Recognizing a Veteran’s Grief
This year, Veterans Day is on Friday, November 11. We care for many veterans with our hospice care in Santa Clara and elsewhere, and want to take this time to recognize their service while also acknowledging the grief they carry as a result of that service. The sacrifices made by veterans should be recognized on this day and every day, as they are treated with the dignity, compassion, and respect they deserve.
This day of somber reflection and commemoration may mark a day off work or school, but to veterans, it’s much more than that. They come together to celebrate with their friends and family as well as their brothers and sisters in the military. It’s a time of reflection, but also a time that comes with a lot of grief over what they experienced and who they lost. Grief is a normal reaction to loss — something all of us will go through at some point in our lives. But for veterans, this grief can be pervasive and last for years, decades even, especially when coupled with conditions like PTSD.
How Grief Affects Veterans
Military service affects veterans in many ways. Some of the hallmarks of veteran grief include:
- Failure to recognize emotions: Soldiers have been taught from day one to handle any and all situations while living in constant survival mode. As such, they learn how to disconnect from their emotions, says Veterans Affairs. While good on the battlefield, this survival mode can lead to problems upon returning home. Then, when they are faced with a loss here, they have a tough time recognizing those emotions and dealing with them. It may be necessary to learn skills opposite from what was learned in the military.
- Physical symptoms: When someone holds stress inside for a long period of time, health problems can crop up, such as a weakened immune system and chronic inflammation.
- Hidden sorrow: This is a type of grief that happens when you can’t openly talk about death, properly mourn, or seek out support. This may occur when other people aren’t aware of a connection to someone you cared about who died, or if the death of a friend could widely be viewed as a stigma, such as a criminal act or suicide. It can also happen when the circumstances surrounding the death are too horrible to face, such as battlefield trauma. And finally, hidden sorrow can happen when multiple losses occur in a short period of time, such as during wartime, which doesn’t allow much time for processing.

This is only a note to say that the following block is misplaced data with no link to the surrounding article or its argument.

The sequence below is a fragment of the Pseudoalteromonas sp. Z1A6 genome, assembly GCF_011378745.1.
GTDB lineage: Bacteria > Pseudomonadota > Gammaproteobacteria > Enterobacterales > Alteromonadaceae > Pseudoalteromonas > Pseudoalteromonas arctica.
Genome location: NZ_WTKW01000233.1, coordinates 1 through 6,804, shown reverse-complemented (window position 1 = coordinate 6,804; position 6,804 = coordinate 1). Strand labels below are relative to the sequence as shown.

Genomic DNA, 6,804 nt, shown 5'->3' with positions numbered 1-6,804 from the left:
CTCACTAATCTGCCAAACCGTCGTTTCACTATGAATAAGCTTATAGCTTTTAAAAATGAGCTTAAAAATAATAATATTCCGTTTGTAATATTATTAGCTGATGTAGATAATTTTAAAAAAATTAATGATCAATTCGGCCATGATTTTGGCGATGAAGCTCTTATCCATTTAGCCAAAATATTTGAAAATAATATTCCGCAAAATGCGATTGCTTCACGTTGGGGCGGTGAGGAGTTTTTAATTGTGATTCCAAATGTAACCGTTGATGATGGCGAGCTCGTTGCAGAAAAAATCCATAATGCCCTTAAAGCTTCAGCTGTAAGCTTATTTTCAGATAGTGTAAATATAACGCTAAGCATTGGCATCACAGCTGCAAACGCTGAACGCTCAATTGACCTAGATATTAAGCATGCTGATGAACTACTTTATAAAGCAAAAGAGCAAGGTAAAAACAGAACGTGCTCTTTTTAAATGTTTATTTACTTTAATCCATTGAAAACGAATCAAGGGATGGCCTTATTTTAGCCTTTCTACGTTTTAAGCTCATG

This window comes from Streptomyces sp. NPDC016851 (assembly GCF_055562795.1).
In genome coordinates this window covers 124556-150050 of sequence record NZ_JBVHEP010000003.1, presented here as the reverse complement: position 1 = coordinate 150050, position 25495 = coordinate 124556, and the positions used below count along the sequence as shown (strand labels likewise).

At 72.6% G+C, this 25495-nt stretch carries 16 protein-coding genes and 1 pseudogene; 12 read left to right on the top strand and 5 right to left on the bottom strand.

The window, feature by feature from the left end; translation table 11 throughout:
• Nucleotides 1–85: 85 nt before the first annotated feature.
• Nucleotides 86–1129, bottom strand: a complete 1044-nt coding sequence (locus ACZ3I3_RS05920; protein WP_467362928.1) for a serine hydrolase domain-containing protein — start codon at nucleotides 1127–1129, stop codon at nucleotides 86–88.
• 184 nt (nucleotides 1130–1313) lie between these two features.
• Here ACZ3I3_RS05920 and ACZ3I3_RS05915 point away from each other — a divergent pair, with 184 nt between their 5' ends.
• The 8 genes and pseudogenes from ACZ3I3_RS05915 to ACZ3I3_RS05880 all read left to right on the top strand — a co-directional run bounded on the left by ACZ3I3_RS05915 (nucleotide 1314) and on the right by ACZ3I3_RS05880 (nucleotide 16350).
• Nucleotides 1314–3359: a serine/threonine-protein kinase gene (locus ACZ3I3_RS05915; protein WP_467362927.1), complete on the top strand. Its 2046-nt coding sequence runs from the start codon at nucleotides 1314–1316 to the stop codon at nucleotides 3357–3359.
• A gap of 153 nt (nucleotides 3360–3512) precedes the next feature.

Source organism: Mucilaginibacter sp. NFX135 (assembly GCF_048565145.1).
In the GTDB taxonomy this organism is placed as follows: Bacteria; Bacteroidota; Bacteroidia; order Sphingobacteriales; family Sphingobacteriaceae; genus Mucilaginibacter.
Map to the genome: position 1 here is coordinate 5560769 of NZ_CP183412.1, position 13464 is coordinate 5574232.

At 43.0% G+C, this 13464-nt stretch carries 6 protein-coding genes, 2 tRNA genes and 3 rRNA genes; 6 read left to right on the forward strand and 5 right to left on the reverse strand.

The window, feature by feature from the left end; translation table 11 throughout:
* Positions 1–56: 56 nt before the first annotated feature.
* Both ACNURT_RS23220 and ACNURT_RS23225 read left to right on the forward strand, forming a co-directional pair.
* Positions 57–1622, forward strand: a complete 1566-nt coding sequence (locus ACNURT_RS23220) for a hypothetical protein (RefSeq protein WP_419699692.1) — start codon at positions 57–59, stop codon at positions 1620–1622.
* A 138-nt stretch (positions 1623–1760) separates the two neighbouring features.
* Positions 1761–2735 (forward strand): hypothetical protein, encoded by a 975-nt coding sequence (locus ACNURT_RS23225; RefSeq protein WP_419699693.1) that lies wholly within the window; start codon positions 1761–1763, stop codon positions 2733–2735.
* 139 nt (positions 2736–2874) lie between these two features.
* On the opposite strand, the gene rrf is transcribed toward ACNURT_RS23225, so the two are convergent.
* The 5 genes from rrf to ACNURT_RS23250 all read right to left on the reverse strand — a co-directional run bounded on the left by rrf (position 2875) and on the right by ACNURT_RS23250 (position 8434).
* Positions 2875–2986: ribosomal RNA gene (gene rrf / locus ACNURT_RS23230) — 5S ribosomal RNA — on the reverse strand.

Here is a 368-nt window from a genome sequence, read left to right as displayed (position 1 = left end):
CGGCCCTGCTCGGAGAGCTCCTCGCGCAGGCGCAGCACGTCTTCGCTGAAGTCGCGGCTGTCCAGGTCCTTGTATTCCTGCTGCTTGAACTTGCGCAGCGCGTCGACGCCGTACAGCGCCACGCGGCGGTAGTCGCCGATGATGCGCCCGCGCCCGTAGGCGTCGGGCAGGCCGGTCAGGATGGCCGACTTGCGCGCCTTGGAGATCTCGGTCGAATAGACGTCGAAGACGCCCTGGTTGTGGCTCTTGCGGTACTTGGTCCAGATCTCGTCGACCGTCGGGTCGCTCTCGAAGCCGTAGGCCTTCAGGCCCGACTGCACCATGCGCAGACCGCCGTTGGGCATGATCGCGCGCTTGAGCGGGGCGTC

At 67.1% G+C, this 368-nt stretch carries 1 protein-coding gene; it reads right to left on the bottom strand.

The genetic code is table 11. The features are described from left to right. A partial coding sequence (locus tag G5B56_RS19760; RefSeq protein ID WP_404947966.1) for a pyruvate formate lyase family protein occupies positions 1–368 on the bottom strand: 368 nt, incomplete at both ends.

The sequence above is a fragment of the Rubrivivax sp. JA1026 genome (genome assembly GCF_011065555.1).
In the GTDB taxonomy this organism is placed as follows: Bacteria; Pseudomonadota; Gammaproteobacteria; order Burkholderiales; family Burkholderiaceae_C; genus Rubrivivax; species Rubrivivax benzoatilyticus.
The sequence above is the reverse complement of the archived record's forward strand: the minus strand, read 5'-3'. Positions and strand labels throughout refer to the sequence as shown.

- Soul injury: Upon return to civilian life, veterans experience pain over the death of other soldiers that they may have caused, either regarding civilians or enemy soldiers. Unforgiven guilt and unmourned grief are called “soul injury.” This causes the veteran to feel like there’s something wrong with them, or that they are unworthy or inadequate.
Research has been done that reveals the true impact on veterans and grief. According to Anxiety.org, one study found that Vietnam combat veterans displayed higher grief symptoms than civilians who recently lost a spouse. In addition, veterans who lost a close friend in combat reported worse grief and PTSD symptoms than veterans who did not lose a friend while in combat.
Here at Pathways, we know the importance of celebrating the service and sacrifice of the veterans under our care. This is why we put social workers in charge of connecting them with valuable community resources while partnering with local VA facilities to offer care for this particular segment of the population. Each Veterans Day, we honor our veteran patients with a pinning ceremony to say thank you for their service to both our fellow citizens and our great country. They receive an Appreciation certificate and pin with a “PROUDLY SERVED” inscription.
We remain sensitive to veterans’ needs who very frequently suffer in silence with unresolved grief as they face unique challenges such as long-term traumatic injuries and PTSD symptoms. We keep track of their service branch, length of service, age, rank, and combat status. We do our best to continually reach out to our veterans, who, because they were taught for many years to be “tough” and not let their emotions show so that they know someone is here who cares and wants to hear their story.
Contact Pathways Home Health and Hospice
Want to know how Pathways cares for veterans as part of our hospice care program? Looking for more info on our We Honor Veterans team? Please contact us at 888-978-1306. As a We Honor Veterans hospice partner, we are cognizant of the fact that veterans in our charge very bravely fought for our country. Our hospice veterans are still going through the biggest fight of their life, and it’s our job to ensure every moment counts. As such, we set them up with top-notch home health care, palliative care, and hospice care.